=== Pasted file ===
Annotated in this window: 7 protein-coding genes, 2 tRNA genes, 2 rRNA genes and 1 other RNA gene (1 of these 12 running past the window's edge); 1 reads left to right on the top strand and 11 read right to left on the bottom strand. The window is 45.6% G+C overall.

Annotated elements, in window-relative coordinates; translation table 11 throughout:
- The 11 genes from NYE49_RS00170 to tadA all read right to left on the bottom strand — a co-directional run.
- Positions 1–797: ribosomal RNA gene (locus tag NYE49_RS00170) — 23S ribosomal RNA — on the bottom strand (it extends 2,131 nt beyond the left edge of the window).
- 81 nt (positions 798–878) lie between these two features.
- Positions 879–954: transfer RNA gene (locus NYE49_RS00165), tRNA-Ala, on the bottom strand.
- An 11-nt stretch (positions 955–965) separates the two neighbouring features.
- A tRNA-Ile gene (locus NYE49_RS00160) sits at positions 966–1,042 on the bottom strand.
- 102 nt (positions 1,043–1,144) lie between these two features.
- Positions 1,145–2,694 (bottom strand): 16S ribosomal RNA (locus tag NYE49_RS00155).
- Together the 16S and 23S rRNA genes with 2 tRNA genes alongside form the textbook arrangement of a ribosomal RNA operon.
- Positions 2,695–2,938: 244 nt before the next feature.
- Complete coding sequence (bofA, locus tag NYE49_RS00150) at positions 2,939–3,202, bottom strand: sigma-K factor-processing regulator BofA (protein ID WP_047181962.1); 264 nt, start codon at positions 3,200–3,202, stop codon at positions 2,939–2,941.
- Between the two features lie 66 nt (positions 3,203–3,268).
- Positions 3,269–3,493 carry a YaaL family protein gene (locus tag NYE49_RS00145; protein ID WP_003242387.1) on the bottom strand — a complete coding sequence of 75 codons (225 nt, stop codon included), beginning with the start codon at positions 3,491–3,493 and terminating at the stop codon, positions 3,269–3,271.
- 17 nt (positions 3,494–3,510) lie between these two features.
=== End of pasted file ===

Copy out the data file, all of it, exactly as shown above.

Annotated in this window: 7 protein-coding genes, 2 tRNA genes, 2 rRNA genes and 1 other RNA gene (1 of these 12 running past the window's edge); 1 reads left to right on the top strand and 11 read right to left on the bottom strand. The window is 45.6% G+C overall.

Annotated elements, in window-relative coordinates; translation table 11 throughout:
- The 11 genes from NYE49_RS00170 to tadA all read right to left on the bottom strand — a co-directional run.
- Positions 1–797: ribosomal RNA gene (locus tag NYE49_RS00170) — 23S ribosomal RNA — on the bottom strand (it extends 2,131 nt beyond the left edge of the window).
- 81 nt (positions 798–878) lie between these two features.
- Positions 879–954: transfer RNA gene (locus NYE49_RS00165), tRNA-Ala, on the bottom strand.
- An 11-nt stretch (positions 955–965) separates the two neighbouring features.
- A tRNA-Ile gene (locus NYE49_RS00160) sits at positions 966–1,042 on the bottom strand.
- 102 nt (positions 1,043–1,144) lie between these two features.
- Positions 1,145–2,694 (bottom strand): 16S ribosomal RNA (locus tag NYE49_RS00155).
- Together the 16S and 23S rRNA genes with 2 tRNA genes alongside form the textbook arrangement of a ribosomal RNA operon.
- Positions 2,695–2,938: 244 nt before the next feature.
- Complete coding sequence (bofA, locus tag NYE49_RS00150) at positions 2,939–3,202, bottom strand: sigma-K factor-processing regulator BofA (protein ID WP_047181962.1); 264 nt, start codon at positions 3,200–3,202, stop codon at positions 2,939–2,941.
- Between the two features lie 66 nt (positions 3,203–3,268).
- Positions 3,269–3,493 carry a YaaL family protein gene (locus tag NYE49_RS00145; protein ID WP_003242387.1) on the bottom strand — a complete coding sequence of 75 codons (225 nt, stop codon included), beginning with the start codon at positions 3,491–3,493 and terminating at the stop codon, positions 3,269–3,271.
- 17 nt (positions 3,494–3,510) lie between these two features.